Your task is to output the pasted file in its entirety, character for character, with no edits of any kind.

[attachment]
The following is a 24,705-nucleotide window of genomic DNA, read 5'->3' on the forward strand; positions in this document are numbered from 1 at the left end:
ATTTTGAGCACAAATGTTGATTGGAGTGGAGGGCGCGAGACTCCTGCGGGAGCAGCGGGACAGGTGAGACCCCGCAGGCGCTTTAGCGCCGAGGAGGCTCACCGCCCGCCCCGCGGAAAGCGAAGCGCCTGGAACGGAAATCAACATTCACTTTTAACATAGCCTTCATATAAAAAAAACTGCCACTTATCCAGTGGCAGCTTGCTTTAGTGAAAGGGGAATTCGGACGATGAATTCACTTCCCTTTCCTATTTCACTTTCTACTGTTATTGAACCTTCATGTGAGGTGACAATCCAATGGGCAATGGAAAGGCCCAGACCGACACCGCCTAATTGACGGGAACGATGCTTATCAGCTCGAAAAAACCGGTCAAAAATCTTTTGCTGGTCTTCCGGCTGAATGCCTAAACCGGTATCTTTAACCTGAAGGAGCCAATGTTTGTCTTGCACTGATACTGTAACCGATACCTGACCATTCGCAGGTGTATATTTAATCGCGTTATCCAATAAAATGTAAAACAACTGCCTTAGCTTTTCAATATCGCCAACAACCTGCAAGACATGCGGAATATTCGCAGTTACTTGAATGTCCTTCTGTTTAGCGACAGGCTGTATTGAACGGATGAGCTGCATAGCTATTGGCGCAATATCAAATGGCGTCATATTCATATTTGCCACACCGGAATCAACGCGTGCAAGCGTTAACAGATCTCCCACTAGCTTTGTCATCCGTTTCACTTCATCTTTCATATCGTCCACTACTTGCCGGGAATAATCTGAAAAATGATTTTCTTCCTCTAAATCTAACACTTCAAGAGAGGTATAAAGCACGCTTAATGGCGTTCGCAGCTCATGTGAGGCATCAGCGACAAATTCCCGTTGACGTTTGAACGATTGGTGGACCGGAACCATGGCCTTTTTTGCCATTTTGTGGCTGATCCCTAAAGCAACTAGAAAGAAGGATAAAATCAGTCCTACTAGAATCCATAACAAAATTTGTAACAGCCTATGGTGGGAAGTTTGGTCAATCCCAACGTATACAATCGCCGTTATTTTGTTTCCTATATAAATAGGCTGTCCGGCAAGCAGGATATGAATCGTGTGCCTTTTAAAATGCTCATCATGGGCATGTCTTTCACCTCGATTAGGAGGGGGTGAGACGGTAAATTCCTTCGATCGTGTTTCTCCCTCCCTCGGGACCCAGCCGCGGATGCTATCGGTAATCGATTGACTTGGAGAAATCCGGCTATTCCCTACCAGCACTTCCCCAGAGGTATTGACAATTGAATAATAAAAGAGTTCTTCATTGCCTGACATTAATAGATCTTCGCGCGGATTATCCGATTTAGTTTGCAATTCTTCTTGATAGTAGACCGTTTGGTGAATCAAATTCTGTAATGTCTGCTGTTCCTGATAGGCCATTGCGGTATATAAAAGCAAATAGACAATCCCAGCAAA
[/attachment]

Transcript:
The following is a 24,705-nucleotide window of genomic DNA, read 5'->3' on the forward strand; positions in this document are numbered from 1 at the left end:
ATTTTGAGCACAAATGTTGATTGGAGTGGAGGGCGCGAGACTCCTGCGGGAGCAGCGGGACAGGTGAGACCCCGCAGGCGCTTTAGCGCCGAGGAGGCTCACCGCCCGCCCCGCGGAAAGCGAAGCGCCTGGAACGGAAATCAACATTCACTTTTAACATAGCCTTCATATAAAAAAAACTGCCACTTATCCAGTGGCAGCTTGCTTTAGTGAAAGGGGAATTCGGACGATGAATTCACTTCCCTTTCCTATTTCACTTTCTACTGTTATTGAACCTTCATGTGAGGTGACAATCCAATGGGCAATGGAAAGGCCCAGACCGACACCGCCTAATTGACGGGAACGATGCTTATCAGCTCGAAAAAACCGGTCAAAAATCTTTTGCTGGTCTTCCGGCTGAATGCCTAAACCGGTATCTTTAACCTGAAGGAGCCAATGTTTGTCTTGCACTGATACTGTAACCGATACCTGACCATTCGCAGGTGTATATTTAATCGCGTTATCCAATAAAATGTAAAACAACTGCCTTAGCTTTTCAATATCGCCAACAACCTGCAAGACATGCGGAATATTCGCAGTTACTTGAATGTCCTTCTGTTTAGCGACAGGCTGTATTGAACGGATGAGCTGCATAGCTATTGGCGCAATATCAAATGGCGTCATATTCATATTTGCCACACCGGAATCAACGCGTGCAAGCGTTAACAGATCTCCCACTAGCTTTGTCATCCGTTTCACTTCATCTTTCATATCGTCCACTACTTGCCGGGAATAATCTGAAAAATGATTTTCTTCCTCTAAATCTAACACTTCAAGAGAGGTATAAAGCACGCTTAATGGCGTTCGCAGCTCATGTGAGGCATCAGCGACAAATTCCCGTTGACGTTTGAACGATTGGTGGACCGGAACCATGGCCTTTTTTGCCATTTTGTGGCTGATCCCTAAAGCAACTAGAAAGAAGGATAAAATCAGTCCTACTAGAATCCATAACAAAATTTGTAACAGCCTATGGTGGGAAGTTTGGTCAATCCCAACGTATACAATCGCCGTTATTTTGTTTCCTATATAAATAGGCTGTCCGGCAAGCAGGATATGAATCGTGTGCCTTTTAAAATGCTCATCATGGGCATGTCTTTCACCTCGATTAGGAGGGGGTGAGACGGTAAATTCCTTCGATCGTGTTTCTCCCTCCCTCGGGACCCAGCCGCGGATGCTATCGGTAATCGATTGACTTGGAGAAATCCGGCTATTCCCTACCAGCACTTCCCCAGAGGTATTGACAATTGAATAATAAAAGAGTTCTTCATTGCCTGACATTAATAGATCTTCGCGCGGATTATCCGATTTAGTTTGCAATTCTTCTTGATAGTAGACCGTTTGGTGAATCAAATTCTGTAATGTCTGCTGTTCCTGATAGGCCATTGCGGTATATAAAAGCAAATAGACAATCCCAGCAAA